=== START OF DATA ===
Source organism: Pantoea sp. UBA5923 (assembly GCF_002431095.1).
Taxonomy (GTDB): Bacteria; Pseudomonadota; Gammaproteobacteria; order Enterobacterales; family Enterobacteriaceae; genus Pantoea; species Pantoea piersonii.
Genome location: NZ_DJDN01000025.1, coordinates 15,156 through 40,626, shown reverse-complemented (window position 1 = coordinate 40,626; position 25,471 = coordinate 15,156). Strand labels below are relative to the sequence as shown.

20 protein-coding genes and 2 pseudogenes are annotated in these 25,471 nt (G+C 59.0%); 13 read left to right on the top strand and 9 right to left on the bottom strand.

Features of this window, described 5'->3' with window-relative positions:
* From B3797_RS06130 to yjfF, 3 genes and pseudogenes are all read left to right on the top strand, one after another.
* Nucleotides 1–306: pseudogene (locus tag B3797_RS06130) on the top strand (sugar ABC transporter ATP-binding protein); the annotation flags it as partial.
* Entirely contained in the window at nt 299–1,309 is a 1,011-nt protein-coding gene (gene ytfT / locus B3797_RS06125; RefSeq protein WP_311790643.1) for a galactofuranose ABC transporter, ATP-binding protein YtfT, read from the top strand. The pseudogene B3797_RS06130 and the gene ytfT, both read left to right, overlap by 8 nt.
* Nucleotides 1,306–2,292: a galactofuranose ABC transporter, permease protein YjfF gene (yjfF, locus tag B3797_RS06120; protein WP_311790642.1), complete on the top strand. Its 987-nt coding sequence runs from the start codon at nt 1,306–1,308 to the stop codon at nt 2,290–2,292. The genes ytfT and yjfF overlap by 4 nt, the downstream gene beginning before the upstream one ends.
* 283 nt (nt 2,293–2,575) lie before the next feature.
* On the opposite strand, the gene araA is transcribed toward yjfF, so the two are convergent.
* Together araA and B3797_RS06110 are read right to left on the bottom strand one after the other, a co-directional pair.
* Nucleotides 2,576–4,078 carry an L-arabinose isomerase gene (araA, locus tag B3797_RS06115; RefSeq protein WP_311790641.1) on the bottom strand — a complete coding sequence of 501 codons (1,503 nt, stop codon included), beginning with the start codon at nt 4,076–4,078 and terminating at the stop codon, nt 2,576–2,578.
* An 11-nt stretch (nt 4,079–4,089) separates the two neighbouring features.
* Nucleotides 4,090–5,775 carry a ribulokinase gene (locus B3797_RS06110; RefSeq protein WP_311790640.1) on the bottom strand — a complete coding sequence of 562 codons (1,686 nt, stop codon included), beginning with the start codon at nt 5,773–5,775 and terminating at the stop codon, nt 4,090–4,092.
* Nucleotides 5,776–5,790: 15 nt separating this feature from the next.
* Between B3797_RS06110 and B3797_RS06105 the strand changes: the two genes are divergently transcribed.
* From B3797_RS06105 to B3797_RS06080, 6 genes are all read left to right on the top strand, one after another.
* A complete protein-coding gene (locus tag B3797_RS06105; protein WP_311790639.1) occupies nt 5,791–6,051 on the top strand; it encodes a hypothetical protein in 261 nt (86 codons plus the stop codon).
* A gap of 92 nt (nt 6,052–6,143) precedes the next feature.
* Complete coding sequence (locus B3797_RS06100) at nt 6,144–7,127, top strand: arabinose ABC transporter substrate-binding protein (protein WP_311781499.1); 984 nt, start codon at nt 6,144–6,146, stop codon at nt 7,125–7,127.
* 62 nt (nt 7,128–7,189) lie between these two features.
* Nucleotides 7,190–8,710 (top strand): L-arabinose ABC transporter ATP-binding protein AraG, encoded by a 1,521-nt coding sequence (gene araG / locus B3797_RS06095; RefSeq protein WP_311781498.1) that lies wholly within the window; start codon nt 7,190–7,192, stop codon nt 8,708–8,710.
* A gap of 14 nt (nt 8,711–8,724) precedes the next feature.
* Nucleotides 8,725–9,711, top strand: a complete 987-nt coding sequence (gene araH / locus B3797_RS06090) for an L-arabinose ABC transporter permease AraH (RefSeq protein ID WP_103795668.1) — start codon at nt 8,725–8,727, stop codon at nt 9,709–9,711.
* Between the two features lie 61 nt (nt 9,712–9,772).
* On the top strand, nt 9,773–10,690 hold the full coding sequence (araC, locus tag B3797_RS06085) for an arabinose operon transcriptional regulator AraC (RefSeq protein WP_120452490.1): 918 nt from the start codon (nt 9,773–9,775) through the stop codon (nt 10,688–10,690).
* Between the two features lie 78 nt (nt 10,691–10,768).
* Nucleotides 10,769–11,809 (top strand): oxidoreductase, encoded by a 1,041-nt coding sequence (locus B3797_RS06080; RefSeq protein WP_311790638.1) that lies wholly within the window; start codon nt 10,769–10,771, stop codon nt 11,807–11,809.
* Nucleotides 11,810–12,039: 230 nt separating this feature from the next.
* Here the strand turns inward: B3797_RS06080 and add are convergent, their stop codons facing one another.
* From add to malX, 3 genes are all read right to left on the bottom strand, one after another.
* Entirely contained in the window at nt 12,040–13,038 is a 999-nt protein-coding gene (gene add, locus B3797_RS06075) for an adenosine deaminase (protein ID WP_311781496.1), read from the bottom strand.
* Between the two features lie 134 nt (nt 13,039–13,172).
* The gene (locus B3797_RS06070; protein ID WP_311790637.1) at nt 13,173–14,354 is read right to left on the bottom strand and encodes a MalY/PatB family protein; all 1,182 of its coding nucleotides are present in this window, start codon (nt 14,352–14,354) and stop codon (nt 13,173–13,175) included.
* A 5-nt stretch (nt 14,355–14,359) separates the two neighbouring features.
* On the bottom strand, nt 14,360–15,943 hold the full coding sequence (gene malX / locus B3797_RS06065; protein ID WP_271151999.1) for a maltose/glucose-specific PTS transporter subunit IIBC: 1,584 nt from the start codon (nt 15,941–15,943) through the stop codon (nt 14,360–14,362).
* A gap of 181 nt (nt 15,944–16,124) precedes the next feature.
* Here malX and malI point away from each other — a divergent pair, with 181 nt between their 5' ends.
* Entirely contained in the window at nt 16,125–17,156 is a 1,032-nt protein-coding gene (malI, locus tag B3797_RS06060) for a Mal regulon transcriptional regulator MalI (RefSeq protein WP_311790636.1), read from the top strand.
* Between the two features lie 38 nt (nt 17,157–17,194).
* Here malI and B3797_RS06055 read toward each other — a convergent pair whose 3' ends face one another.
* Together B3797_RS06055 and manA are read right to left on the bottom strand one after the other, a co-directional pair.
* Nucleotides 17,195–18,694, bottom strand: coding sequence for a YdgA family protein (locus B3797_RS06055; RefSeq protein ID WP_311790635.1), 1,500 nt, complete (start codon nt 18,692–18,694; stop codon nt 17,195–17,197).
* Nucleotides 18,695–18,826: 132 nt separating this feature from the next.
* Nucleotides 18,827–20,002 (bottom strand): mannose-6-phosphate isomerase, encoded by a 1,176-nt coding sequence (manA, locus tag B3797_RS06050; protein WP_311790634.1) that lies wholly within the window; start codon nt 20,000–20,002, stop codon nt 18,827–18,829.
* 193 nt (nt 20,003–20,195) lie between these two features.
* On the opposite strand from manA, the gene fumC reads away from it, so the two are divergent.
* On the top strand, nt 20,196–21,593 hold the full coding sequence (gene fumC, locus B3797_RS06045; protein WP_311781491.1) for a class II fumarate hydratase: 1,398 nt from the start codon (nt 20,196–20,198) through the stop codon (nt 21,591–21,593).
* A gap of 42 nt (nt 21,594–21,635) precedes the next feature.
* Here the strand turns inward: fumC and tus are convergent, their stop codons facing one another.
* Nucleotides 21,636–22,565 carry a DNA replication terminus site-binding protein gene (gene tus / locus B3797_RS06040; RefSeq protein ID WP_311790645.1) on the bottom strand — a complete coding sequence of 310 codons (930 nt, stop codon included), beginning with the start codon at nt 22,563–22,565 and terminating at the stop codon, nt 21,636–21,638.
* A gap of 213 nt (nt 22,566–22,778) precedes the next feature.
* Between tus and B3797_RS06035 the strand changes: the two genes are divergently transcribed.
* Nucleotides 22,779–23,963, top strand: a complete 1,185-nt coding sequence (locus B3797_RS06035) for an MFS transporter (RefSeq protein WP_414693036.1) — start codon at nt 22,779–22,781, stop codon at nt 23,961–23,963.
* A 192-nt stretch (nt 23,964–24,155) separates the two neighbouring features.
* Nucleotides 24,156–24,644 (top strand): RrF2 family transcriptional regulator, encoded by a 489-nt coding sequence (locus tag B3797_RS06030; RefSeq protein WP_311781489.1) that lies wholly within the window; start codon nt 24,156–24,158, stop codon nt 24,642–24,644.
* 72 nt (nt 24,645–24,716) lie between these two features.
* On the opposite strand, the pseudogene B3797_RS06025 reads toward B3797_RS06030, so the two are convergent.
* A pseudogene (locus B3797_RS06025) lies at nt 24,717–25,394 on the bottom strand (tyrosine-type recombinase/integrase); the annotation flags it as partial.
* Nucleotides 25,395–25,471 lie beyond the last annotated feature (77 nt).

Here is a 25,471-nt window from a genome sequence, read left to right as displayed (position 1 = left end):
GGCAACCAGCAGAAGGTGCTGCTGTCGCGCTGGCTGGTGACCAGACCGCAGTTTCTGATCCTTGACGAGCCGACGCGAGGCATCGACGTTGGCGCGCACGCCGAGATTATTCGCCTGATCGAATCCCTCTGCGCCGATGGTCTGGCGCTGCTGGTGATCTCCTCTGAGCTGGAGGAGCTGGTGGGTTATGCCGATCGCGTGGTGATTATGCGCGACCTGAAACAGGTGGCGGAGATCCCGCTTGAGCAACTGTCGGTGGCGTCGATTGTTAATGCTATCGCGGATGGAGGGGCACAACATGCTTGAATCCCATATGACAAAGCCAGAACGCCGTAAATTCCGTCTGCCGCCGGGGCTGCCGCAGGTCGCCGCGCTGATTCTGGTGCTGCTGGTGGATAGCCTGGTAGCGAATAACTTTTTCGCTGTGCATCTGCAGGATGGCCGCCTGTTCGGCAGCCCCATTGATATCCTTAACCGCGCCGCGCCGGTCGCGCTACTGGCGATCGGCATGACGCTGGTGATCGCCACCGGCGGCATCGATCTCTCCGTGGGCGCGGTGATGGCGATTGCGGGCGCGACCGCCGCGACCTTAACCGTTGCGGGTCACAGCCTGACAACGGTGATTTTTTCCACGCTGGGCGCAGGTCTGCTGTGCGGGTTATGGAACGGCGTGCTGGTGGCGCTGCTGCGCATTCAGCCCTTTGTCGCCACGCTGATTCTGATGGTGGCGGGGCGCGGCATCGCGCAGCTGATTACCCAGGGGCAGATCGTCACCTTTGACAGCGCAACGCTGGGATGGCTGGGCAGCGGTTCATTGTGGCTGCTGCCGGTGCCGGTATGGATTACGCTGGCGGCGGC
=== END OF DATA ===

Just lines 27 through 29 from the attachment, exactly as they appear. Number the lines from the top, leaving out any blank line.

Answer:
* On the top strand, nt 9,773–10,690 hold the full coding sequence (araC, locus tag B3797_RS06085) for an arabinose operon transcriptional regulator AraC (RefSeq protein WP_120452490.1): 918 nt from the start codon (nt 9,773–9,775) through the stop codon (nt 10,688–10,690).
* Between the two features lie 78 nt (nt 10,691–10,768).
* Nucleotides 10,769–11,809 (top strand): oxidoreductase, encoded by a 1,041-nt coding sequence (locus B3797_RS06080; RefSeq protein WP_311790638.1) that lies wholly within the window; start codon nt 10,769–10,771, stop codon nt 11,807–11,809.